Head south – and bring your stretchy pants.
Sicily is known for many things: hot weather, tanned men, the Mafia, but let’s honest, the real reason people (me) go there is for the food, right?. Before I even touched down in Catania, I had planned my eating schedule, in a truly selfless act so that I could write this here article about the four things you need to eat in Sicily. My pants may be tighter for it, but I am one happy little piggy who is still dreaming about the daily sweet treats.
As a mezzo Italiano it’s legally required of me to passionate about Italian food. I’m pretty sure they take your passport away if you claim any other country can cook a pasta half as well. But, despite my family being from the other end of the boot (Veneto) pretty much all of my favourite dishes come from Sicily. Mangia, mangia!
So how could I possibly narrow it down to only four things you need to eat in Sicily, you ask? With great difficulty. But because I’m a truly dedicated journalist devoted to uncovering the truth, I powered through. And here are my findings.
1. Brioche con gelato
Had a granita for breakfast? Now you can back it up with a mid-morning brioche con gelato, which is, to be honest is just an ice cream sandwich, except better because, Italian. And yeah, I know you’ve all had brioche before, but it’s what they do with it. What characterises the Sicilian brioche is the “tuppo” – the little topper or knobby thinga-ma-jig on the bun. Anyway, there’s not much more to say here except you go to a cafe, they stuff it with three(!!!) scoops of gelato, you eat, fall into a sugar coma and wake in a puddle of your own gelato drool. And you do it all again the next day.
It should be said at this point that I have never been a sweet tooth, but in Sicily I turned into a full-time sugar junkie. It’s basically a fast track to diabetes if you were ever in the market.
If you go to Sicily and don’t have Granita, did you even go to Sicily? NO YOU DID NOT. If by some chance you ignored every sign, every tourist toting a glass cup and every single bone in your body and missed having granita, turn around, get back on a plane and get some into you. Just to be clear: Sicily is the birthplace of granita. The mothership. Yes you can get it elsewhere in Italia but doesn’t everything taste better when it’s made from Mum?
Before I went to Sicily I tried to look up what granita was and to be honest , it didn’t stoke my fires at all. Wiki describes it as “a semi-frozen dessert made from sugar, water and various flavourings.” And I thought, but why bother when you already have gelato? Because it’s freakin delicious is why. Essentially it’s like an OG slushie, but creamier, with finer ice and real flavourings like pistachio, lemon, coffee or ricotta (“blue” is not a colour of food in Italy). Also, it’s acceptable at breakfast, snack time, lunch, dinner, midnight, four or eight times a day because in Italia there’s no judging when it comes to eating (just coffee… don’t ever drink a cappuccino past midday you brute).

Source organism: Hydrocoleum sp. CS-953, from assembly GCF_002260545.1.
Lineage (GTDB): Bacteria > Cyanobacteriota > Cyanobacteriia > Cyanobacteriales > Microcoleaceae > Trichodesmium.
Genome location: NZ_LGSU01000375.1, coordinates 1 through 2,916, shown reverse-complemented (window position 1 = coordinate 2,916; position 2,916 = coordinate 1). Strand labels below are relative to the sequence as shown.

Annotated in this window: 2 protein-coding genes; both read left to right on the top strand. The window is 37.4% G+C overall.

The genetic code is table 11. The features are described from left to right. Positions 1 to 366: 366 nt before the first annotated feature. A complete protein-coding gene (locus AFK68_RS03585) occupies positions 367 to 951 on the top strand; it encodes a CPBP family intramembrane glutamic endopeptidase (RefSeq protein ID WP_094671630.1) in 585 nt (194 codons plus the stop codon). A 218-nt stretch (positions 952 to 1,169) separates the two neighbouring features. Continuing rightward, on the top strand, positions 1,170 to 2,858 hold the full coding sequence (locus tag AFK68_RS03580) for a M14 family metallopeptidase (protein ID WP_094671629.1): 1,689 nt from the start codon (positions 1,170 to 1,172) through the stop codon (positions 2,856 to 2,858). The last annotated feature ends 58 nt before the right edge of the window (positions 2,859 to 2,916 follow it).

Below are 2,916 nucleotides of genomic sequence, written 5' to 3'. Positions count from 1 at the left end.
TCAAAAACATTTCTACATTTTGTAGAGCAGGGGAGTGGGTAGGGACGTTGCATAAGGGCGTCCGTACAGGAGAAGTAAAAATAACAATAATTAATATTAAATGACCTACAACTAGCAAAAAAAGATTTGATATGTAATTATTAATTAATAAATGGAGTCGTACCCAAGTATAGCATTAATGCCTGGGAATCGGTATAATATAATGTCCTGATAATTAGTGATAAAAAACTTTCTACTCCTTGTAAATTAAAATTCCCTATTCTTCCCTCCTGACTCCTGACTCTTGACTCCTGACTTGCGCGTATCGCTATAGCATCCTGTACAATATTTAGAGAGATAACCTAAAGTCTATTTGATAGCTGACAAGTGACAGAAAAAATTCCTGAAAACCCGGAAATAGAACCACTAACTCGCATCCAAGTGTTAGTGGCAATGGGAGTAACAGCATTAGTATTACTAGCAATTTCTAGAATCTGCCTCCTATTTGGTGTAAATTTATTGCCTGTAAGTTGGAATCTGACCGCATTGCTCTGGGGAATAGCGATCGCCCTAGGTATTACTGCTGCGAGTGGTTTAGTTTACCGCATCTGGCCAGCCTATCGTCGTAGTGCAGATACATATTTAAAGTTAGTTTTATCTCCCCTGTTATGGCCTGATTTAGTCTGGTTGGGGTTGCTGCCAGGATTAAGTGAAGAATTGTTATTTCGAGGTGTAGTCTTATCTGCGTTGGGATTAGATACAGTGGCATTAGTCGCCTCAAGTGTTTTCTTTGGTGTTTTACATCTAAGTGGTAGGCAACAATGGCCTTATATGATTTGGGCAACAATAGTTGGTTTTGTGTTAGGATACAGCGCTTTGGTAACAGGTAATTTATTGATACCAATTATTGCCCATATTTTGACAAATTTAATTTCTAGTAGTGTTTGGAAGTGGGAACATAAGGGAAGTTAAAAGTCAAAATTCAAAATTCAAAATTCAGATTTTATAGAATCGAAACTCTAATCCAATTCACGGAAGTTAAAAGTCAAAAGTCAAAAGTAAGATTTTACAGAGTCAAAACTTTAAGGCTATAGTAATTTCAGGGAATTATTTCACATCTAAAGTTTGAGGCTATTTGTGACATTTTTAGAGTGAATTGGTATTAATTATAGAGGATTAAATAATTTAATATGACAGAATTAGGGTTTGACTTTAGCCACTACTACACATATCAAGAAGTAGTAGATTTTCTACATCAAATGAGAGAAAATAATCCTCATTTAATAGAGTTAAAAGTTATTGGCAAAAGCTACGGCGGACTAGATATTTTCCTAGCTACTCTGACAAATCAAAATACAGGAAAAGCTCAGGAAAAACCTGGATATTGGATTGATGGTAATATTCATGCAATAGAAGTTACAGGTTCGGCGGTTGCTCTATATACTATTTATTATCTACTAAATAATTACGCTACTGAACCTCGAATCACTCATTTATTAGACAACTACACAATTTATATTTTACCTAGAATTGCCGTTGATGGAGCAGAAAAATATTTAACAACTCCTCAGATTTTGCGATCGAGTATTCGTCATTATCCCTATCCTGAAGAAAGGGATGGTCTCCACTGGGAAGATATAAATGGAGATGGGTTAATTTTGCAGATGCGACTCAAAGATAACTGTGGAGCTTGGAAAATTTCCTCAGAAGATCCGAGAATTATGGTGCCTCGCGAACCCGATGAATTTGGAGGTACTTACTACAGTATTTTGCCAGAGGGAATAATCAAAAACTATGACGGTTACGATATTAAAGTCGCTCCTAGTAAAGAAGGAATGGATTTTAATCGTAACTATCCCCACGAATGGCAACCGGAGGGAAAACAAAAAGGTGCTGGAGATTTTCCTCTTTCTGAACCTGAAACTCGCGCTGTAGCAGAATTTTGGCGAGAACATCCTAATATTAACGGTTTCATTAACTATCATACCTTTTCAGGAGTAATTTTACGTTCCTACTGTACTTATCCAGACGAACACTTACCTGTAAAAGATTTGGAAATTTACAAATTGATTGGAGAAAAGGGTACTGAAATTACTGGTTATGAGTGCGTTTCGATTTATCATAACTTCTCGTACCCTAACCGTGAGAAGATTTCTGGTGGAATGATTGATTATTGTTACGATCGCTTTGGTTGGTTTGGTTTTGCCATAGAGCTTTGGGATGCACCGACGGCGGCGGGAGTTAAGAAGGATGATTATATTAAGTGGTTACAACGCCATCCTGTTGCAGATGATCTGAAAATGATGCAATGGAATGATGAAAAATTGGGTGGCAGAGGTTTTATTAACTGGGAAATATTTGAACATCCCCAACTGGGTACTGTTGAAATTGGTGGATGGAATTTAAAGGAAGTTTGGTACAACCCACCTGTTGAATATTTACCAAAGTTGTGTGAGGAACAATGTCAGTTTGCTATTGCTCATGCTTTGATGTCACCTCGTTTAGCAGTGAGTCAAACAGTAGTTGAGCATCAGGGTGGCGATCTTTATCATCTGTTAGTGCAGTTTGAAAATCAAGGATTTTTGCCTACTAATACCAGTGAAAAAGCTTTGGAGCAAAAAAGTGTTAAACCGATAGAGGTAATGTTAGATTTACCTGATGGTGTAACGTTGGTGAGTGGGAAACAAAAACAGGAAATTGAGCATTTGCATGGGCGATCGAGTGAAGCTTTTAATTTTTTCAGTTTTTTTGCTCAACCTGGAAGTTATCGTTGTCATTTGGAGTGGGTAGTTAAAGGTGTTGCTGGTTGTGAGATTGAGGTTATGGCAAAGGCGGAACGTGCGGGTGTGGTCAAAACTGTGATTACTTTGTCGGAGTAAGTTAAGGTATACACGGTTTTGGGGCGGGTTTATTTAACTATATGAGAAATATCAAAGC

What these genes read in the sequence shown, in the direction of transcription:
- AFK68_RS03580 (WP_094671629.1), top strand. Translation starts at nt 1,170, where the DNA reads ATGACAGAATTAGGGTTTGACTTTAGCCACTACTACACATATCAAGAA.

When I was a kid, my nonna once made cannoli. I didn’t know what it was at the time but it was like crack, and I asked for it every time she baked after that. That’s the cannoli effect. In fact, when I watched The Godfather for the first time and that famous line was uttered “leave the gun – don’t forget the cannoli” it spoke to my soul. So, to be in the land of cannoli was like arriving at the pearly gates of gastronomic heaven.
For those who don’t know, first of all, how have you been living? And secondly, let me blow your mind. Cannolo takes a crispy, fried pastry shell that’s folded into a little blanket, and houses the most delicious creamy filling. So every bite is a mix of crunch and goo, and is a blatant taste sensation. Wow, I just re-read that sentence. Someone make me a food critic already.
Anyway, don’t be the schmuck who buys the pre-filled ones. Be the cool guy who goes into the pasticceria, sees the empty shells and says “uno cannoli con ricotta per favore”. Because, yes there are other flavours but if you first don’t try the sweet ricotta original you are doing your stomach a great disservice.
Two strange things about this post: 1) I wrote about three sweet things before I wrote about savoury which I feel makes me a traitor to my salty kind, and also perhaps more disturbingly is the fact that it took me 600 words to tell you about my death row meal: arancini balls. One of my lesser known skills is being able to spot these from across a sea of canapes and magically get to them before they disappear. I have been known to use elbow force where necessary. And I have no regrets.
Anyway, because Sicily is brilliant they invented them. Essentially risotto, flavoured with goodness (anything from meat to eggplant) and stuffed with gooey cheese in the centre. Then crumbed and deep fried because, why the hell not? Carb on carb with cheese. I’m so proud to be an Italian and come from a land that honours carbs in the way they deserve.
The only difference with the ones from the motherland is that they’re big. No pissy bite-sized balls here. They are literally more than a fistful, and are a meal in themselves so don’t be fooled into thinking they’re a snack. Even a seasoned arancini scoffer like me could only get through two, max. And I needed a nap afterwards (fortunately this is also encouraged in Italy so WIN!).
And this dear friends, is the complete list of the four things you need to eat in Sicily. I may be kilos heavier and made almost entirely of sugar and carbs now, but my god was it worth it.